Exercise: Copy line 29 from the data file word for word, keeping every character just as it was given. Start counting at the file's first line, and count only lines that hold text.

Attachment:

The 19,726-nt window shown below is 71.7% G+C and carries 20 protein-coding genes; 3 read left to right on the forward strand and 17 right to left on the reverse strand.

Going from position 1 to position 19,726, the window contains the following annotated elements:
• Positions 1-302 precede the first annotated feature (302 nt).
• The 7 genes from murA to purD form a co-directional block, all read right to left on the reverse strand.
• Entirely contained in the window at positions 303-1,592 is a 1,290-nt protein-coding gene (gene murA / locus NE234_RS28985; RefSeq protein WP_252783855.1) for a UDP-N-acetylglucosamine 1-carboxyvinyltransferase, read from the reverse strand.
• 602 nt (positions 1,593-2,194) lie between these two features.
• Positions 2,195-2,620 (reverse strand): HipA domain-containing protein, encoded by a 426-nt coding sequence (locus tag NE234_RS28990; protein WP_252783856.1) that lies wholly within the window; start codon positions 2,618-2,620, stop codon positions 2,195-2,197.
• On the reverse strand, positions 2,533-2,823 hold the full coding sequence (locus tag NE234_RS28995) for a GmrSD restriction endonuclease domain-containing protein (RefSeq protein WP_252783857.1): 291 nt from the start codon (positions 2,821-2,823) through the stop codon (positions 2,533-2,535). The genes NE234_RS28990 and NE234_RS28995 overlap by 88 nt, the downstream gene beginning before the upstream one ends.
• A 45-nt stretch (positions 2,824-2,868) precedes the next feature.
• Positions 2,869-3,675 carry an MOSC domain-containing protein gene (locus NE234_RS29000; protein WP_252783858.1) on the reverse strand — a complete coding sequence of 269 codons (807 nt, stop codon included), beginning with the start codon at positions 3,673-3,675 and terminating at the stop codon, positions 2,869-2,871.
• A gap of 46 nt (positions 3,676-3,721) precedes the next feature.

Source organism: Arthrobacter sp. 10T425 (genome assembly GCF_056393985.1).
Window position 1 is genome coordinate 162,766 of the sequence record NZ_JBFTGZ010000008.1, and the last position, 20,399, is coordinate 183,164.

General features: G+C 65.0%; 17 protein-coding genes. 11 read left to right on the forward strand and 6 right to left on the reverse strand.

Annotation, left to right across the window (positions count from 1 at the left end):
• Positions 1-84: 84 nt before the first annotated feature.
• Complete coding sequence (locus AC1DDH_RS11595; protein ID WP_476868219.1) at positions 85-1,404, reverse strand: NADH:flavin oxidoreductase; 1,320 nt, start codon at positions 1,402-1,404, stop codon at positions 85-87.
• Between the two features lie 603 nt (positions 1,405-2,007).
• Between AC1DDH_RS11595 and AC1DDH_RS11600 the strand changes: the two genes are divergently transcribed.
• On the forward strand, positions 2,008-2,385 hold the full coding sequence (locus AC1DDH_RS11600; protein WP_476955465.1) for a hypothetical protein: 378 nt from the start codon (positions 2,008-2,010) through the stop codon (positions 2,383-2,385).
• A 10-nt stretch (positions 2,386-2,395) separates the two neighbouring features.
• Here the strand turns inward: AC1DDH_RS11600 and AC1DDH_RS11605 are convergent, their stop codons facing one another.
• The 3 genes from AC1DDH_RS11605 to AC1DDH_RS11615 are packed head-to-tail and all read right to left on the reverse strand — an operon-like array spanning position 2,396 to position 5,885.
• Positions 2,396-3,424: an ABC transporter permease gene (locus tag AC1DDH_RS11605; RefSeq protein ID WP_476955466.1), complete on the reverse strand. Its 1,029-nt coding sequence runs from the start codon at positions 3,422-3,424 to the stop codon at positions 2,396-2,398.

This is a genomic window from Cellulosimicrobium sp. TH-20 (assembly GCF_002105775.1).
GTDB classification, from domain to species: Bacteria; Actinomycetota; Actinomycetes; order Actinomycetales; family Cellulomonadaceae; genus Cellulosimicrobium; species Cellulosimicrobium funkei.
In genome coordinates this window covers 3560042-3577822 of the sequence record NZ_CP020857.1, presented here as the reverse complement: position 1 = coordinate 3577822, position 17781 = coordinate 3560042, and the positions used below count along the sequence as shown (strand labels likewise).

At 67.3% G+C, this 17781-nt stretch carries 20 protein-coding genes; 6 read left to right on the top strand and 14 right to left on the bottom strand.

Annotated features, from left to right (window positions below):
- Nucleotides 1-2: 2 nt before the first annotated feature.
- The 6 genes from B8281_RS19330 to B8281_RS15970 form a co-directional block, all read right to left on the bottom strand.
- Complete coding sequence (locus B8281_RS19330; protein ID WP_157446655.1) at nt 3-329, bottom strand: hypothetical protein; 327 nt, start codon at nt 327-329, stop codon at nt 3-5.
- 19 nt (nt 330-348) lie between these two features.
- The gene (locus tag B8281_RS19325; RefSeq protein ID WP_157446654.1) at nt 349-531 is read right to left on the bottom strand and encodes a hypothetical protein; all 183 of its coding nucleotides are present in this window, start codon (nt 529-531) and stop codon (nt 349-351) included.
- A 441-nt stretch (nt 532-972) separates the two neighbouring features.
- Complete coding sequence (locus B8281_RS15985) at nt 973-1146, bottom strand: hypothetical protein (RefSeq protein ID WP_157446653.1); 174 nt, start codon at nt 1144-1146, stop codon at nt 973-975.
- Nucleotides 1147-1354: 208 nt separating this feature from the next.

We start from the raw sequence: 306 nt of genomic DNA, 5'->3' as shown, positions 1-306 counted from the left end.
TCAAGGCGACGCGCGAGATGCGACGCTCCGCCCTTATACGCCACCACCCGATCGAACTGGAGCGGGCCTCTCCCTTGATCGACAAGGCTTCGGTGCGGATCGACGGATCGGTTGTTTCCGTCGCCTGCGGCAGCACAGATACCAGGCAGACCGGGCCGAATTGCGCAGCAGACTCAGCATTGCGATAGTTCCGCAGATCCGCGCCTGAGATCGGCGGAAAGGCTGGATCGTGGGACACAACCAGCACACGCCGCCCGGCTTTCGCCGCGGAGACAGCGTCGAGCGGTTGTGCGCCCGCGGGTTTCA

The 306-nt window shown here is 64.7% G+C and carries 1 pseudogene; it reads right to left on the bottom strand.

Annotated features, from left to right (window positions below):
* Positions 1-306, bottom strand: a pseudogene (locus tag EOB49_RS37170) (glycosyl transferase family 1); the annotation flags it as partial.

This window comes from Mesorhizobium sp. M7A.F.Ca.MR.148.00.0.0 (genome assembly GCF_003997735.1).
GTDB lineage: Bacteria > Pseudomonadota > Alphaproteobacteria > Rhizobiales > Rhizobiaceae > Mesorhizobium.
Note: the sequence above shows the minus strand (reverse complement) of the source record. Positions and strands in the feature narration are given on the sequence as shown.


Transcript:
Annotated features, from left to right (window positions below):